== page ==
British Columbia Mine Reclamation Symposia

Reclamation and revegetation of mine spoils using biosolids : Princeton trial projects Salahub, Donna 2009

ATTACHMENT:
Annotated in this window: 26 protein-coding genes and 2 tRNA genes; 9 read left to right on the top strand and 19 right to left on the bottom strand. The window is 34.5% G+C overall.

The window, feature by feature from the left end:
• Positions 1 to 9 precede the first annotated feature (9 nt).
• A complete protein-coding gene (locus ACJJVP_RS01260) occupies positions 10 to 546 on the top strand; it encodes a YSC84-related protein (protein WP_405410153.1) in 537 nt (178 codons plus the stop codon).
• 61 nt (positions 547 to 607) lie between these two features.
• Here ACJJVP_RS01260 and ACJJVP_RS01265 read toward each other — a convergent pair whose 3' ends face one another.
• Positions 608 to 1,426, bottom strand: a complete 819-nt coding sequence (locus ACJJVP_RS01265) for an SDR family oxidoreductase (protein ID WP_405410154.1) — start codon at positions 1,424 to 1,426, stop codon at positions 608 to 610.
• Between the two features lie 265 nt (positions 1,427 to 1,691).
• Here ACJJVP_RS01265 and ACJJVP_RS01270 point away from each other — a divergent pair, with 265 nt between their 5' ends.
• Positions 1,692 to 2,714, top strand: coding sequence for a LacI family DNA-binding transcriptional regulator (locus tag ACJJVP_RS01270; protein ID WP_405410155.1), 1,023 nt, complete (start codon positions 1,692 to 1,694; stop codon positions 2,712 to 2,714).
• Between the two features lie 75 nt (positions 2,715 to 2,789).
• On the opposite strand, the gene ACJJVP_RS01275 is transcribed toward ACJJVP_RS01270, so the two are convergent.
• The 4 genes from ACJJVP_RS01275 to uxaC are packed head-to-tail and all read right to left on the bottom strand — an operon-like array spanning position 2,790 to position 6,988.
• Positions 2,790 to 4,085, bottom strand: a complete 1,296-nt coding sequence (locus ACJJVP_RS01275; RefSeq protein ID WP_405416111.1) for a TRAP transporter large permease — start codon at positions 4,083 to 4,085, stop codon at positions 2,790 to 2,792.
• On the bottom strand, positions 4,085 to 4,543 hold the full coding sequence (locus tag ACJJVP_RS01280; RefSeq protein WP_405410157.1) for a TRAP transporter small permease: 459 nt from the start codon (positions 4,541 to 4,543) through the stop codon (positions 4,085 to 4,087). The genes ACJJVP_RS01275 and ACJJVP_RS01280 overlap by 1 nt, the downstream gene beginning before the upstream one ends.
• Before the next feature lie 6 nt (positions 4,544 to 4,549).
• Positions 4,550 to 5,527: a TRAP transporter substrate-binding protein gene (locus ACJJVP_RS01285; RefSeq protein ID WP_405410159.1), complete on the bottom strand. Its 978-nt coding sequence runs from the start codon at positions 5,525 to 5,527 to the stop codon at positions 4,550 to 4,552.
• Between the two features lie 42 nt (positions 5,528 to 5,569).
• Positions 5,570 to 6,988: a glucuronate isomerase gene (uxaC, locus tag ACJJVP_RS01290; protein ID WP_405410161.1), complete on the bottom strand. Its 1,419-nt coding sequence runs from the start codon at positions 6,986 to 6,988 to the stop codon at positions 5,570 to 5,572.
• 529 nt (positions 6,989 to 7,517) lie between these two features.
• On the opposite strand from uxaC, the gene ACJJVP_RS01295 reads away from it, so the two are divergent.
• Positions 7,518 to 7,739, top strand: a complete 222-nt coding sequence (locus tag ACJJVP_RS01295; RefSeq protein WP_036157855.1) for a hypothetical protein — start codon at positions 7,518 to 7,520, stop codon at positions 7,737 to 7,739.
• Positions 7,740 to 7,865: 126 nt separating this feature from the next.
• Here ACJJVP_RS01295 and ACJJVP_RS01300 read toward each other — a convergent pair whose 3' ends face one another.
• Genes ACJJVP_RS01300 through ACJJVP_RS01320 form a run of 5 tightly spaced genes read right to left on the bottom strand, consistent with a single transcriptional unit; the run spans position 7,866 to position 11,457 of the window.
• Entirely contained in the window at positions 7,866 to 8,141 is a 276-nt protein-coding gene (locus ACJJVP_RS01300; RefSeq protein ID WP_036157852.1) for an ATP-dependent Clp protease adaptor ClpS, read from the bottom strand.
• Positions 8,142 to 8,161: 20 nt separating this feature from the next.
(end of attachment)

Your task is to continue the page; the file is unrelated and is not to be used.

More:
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Proceedings of the 17th Annual British Columbia Mine Reclamation Symposium in Port Hardy, BC, 1993. The Technical and Research Committee on Reclamation  RECLAMATION AND REVEGETATION OF MINE SPOILS USING BIOSOLIDS - PRINCETON TRIAL PROJECTS Donna Salahub, Greater Vancouver Regional District, Burnaby, B.C. David Sahlstrom, Terrasol, Vancouver, B.C. Steve Wilson, Brown and Caldwell Consultants, Portland, Oregon. Abstract Reclamation of waste rock or tailings piles is difficult at best. Repeated applications of fertilizer may not address the problems in waste rock or tailings such as an absence of organic matter, poor moisture regime, pH imbalance, surface temperature fluctuations, or low nutrient status. An application of biosolids (treated municipal wastewater sludge) can address these problems and speed the establishment of a sustainable vegetation cover which can support itself with reduced dependency on additional fertilizer applications. Biosolids from Vancouver were applied to sites on the Tailings Pile located in the Town of Princeton and to waste rock dump sites at the Similco minesite in October 1992. The applications were made using a variety of different types of equipment and techniques to respond to the different site terrain and conditions. A wide range of biosolids application rates were tested. This report describes the application phase including site conditions, application rates and methods, sludge quality, monitoring, and research aspects of the project. 55 Proceedings of the 17th Annual British Columbia Mine Reclamation Symposium in Port Hardy, BC, 1993. The Technical and Research Committee on Reclamation  Introduction Sludge is the organic solids that settle out at the wastewater treatment plant. The sludge is removed from the primary settling tanks and processed for 20-30 days in anaerobic digesters to reduce volume, odor, and disease producing organisms. Treated municipal wastewater sludge is called biosolids. Greater Vancouver Regional District (GVRD) biosolids are trademarked as an organic fertilizer called NUTRIFOR. Recycling treated municipal wastewater sludge, or biosolids, to disturbed lands is widely practised across North America. The benefits to the land are well proven and documented. Biosolids are an excellent soil builder, rich in organic matter, plant nutrients and trace minerals essential for growth. In mine reclamation, the organic material in biosolids assists in providing a soil matrix upon which cover vegetation can be established. The nutrients and minerals found in biosolids release slowly over time because they are in an organic form. The need for further applications of fertilizer is reduced. Biosolids help stimulate plant growth, which helps to reduce erosion and to achieve reclamation goals. The trial projects in the Princeton area will serve as a British Columbia example to demonstrate the many benefits of using biosolids in mine reclamation applications. Mine managers, reclamation consultants and engineers in British Columbia will be able to evaluate biosolids application as a part of their reclamation programs, based on the Princeton trials. Biosolids Background The four wastewater treatment plants in the GVRD produce about 50 000 wet tonnes of biosolids per year. This will grow to about 100 000 cubic metres per year after secondary treatment facilities are added. In addition to the annual biosolids production, stockpiles at Annacis Island and lona Island wastewater treatment plants are estimated to be about 250 000 wet tonnes (January 1993). GVRD biosolids are of relatively high quality when compared to regulatory guidelines and standards. Biosolids quality can be measured by considering physical characteristics of the biosolids such as solids content, pH, odor and amounts of carbon, hydrogen and oxygen present. Quality is also measured by considering macro nutrient levels (nitrogen, phosphorus, potassium, sulfur), micro nutrient or trace metal levels (magnesium, calcium, zinc, copper, vanadium, molybdenum, manganese, iron, cobalt, chromium, sodium, chlorine, selenium, and boron) and microorganisms. 56 Proceedings of the 17th Annual British Columbia Mine Reclamation Symposium in Port Hardy, BC, 1993. The Technical and Research Committee on Reclamation  Biosolids from the GVRD are typically dewatered to 25% - 30% percent solids cake (75%-70% water). At this solids concentration, the biosolids are moved and handled like a solid material using typical earth moving equipment. The pH of the biosolids is neutral to slightly alkaline (6.2 to 8.0). The average nitrogen content of biosolids is 3 to 4 percent of the dry solids. Approximately 90 percent of the nitrogen is in the organic form. This is significant because organic nitrogen breaks down or mineralizes to ammonia and nitrate (forms available to plants) slowly over time. This means that nitrogen will be available to plants for 3-5 years after biosolids application, and higher first time application rates can be used without resulting in nitrate leaching. Sludge contains a variety of microorganisms - many are beneficial however some can cause disease. The anaerobic digestion process reduces the number of disease causing microorganisms by 95 to 99 percent. Additional bacteria and viruses die off after land application due to exposure to ultraviolet light, heat, lack of moisture and competition from soil organisms. Leaving adequate distances or buffer zones from surface waters, restricting site access, and following common hygiene practices for workers applying sludge assure that human health is protected. GVRD biosolids easily meet Ministry of the Environment, Lands and Parks (MOELP) Guidelines for the application of biosolids to agricultural lands. In addition, they compare favorably with EPA criteria for "clean sludge", or sludge that has no restrictions on its use. Biosolids concentrations are compared with existing guidelines and criteria in Table 1. In this table, the concentrations in the biosolids are the median values of composite samples taken since 1985 (Annacis Island Biosolids). The concentrations given in the MOELP Agricultural Guidelines and the EPA 503 Regulations are maximum allowable concentrations. Table 1 - Concentrations of Micro nutrients/Metals in B osolids  57 Proceedings of the 17th Annual British Columbia Mine Reclamation Symposium in Port Hardy, BC, 1993. The Technical and Research Committee on Reclamation  Project Development and Schedule Approvals from the Ministry of Environment, Lands and Parks (MOELP) are required for land application projects using biosolids. Brown and Caldwell, environmental consultants with extensive experience in biosolids land application projects, designed the trials and prepared the Approval applications required by the MOELP. The Applications for Approval for these projects were submitted by the Greater Vancouver Sewerage and Drainage District (GVS&DD) in July 1992. The approvals were received in September/October and biosolids application to the sites took place in October 1992. The biosolids were transported to the site using gravel trucks with transfer units. The GVS&DD contracted the implementation of the project to Terrasol, a company with fifteen years of experience designing and implementing reclamation programs. Terrasol managed the coordination of trucks at the field sites, application of the biosolids in the field, some initial site preparation and infield modifications. Samples of soil, vegetation and water were taken prior to the biosolids applications and will continue in 1993. Project Details Projects Located on Waste Rock Dumps About 300 dry tonnes of biosolids were applied to five one-hectare plots including flat and sloped faces of waste rock dumps located on the Copper Mountain and Ingerbelle sides of Similco Mines Ltd. Table 2 reflects the application rates for the sites. Hydraulic seeding equipment was used to apply the biosolids to the sloped dump faces. The hydraulic seeding equipment consists of a tank with mechanical agitator, pump, discharge piping and fire monitor. Water and biosolids were mixed in the tank to produce a homogeneous slurry with a solids content of about 12%. The pumping and discharge system was capable of applying the biosolids to distances of 65 metres from the truck. For the flat sites, the biosolids were spread using mine graders. Biosolids application to Plot 3 was only partially completed at the onset of snow in the area and will be completed as early as possible in the spring. Most of the plots at the Similco project have been seeded. Plot 1 did not require seeding as vegetation from previous reclamation efforts was already in place. Plot 2 was hydroseeded - the lower half was also hydromulched using a woodfibre mulch, Ecofibre, manufactured by Canadian Forest Products Ltd. The northern half of Plot 4 and the southern half of Plot 5 were also hydroseeded. 58 Proceedings of the 17th Annual British Columbia Mine Reclamation Symposium in Port Hardy, BC, 1993. The Technical and Research Committee on Reclamation   Projects located on Tailings About 375 dry tonnes of biosolids were applied to four one-hectare demonstration sites on the tailings pile located in the Town of Princeton. Several different application rates were researched. Sites 2 and 3 (1 hectare each) were sub-divided into four sites of 0.5 hectare each. For one half of these sites, the application is two-time - i.e. one half of the total application rate was applied in October 1992 and the other half of the application rate will be applied in Autumn 1993. All the other plots received one-time application rates as noted in Table 3 below. Table 3 : Application Rates - Tailings Pile  Table 2 - Application Rates - Waste Rock Dumps 59 Proceedings of the 17th Annual British Columbia Mine Reclamation Symposium in Port Hardy, BC, 1993. The Technical and Research Committee on Reclamation  The biosolids were applied using hydraulic ram manure spreaders followed by tilling with an 8" (20 cm) farm disk. The plots were drill seeded and rolled to control seed loss from wind erosion. The biosolids applied to the alfalfa field (Site 1) were not tilled in and this site was not seeded. Biosolids applied to Site 4 were mixed with 198 cubic metres of wood waste prior to spreading. Site Monitoring Data Soil samples were taken prior to the application of biosolids and analyzed for nutrients and total metals. It was difficult to find any soil to analyze on the waste rock dump sites. What little soil that was collected was found in the crevices between rocks or in the overburden present on some of the sites. Tailings soil samples were taken to a depth of 1.5 metres. The soils were analyzed for total nutrients, total metals and plant fertility - i.e. available macro and micro nutrients. The analyses for the soils from the waste rock dumps and the tailings showed poor to no plant fertility. Samples of soil from the sites will be taken again after the spring snow melt and in the autumn of 1993 to compare soil fertility. Percent cover, species survival characteristics and vegetation nutrient uptake will also be measured in 1993. Water samples from nearby wells used for potable water were taken prior to the biosolids application and will be monitored throughout the project for quality. All of the water samples taken prior to the applications met Canadian Drinking Water Quality recommendations. Water samples will be collected and analyzed after the spring melt and in the autumn of 1993. Public Involvement Years of experience in the United States with biosolids land application projects have proven that any waste management project, no matter how appealing, is subject to some degree of public scrutiny. The public expects and demands to be consulted on projects that affect their communities, including recycling and beneficial projects. For the trial projects in Princeton, the District relied on a Communications Consultant to help set up a proactive, open and available program which responded to peoples' concerns about the project. Princeton residents were invited to two open houses which were held prior to and during the project. A window display in the Economic Development Office invited residents in to peruse brochures, pictures and technical information, or have questions answered. Ongoing consultation and informational activities are planned for the remainder of the project, including project update mailings to interested persons in the spring and winter of 1993. 60 Proceedings of the 17th Annual British Columbia Mine Reclamation Symposium in Port Hardy, BC, 1993. The Technical and Research Committee on Reclamation    61 Proceedings of the 17th Annual British Columbia Mine Reclamation Symposium in Port Hardy, BC, 1993. The Technical and Research Committee on Reclamation     62 Proceedings of the 17th Annual British Columbia Mine Reclamation Symposium in Port Hardy, BC, 1993. The Technical and Research Committee on Reclamation  Summary Biosolids are an excellent soil builder, rich in organic matter, plant nutrients and trace minerals essential for growth. A single application of biosolids to disturbed land including waste rock dumps or tailings can speed the establishment of a foliage cover which can support itself sustainably with reduced applications of fertilizer. The nutrients and minerals found in biosolids release slowly over time reducing the need for further applications of fertilizer. Biosolids help plant growth, which helps reduce erosion and achieve reclamation goals. The trial projects in the Princeton area will serve as a British Columbia example to demonstrate the many benefits of using biosolids in mine reclamation applications. Mine managers, reclamation consultants and engineers in British Columbia will be able to evaluate biosolids application as a part of their reclamation programs, based on the Princeton trials. Bibliography Greater Vancouver Sewerage and Drainage District, 1992. Applications for Approvals under the Waste Management Act: Town of Princeton Tailings Pile Revegetation Demonstration Project and Similco Mine Disturbed Land Revegetation Demonstration Project Using Municipal Sewage Sludae. Greater Vancouver Regional District, 1992. Progress Report to the Ministry of the Environment for Approvals AR-11576. AR 11577. AR 11578. July to December 1992. Ministry of Environment, Lands and Parks. (Draft) Guidelines for the Disposal of Domestic Sludge Under the Waste Management Act. MOELP, British Columbia. Ministry of Environment, Lands and Parks, 1992. Letters of Approval AR 11576. AR 11578. MOELP, British Columbia. Sopper, W.E., 1992. Reclamation of Mine Land Using Municipal Sludge. In: Advances in Soil Science. Volume 17. Springer-Verlag, New York. United States Environmental Protection Agency, 1993. Standards for the Use or Disposal of Sewage Sludge. Part 503. US EPA. United State's Environmental Protection Agency, 1983. Process Design Manual - Land Application of Municipal Sludge. US EPA-625/1-83-016. Cincinnati, Ohio. 63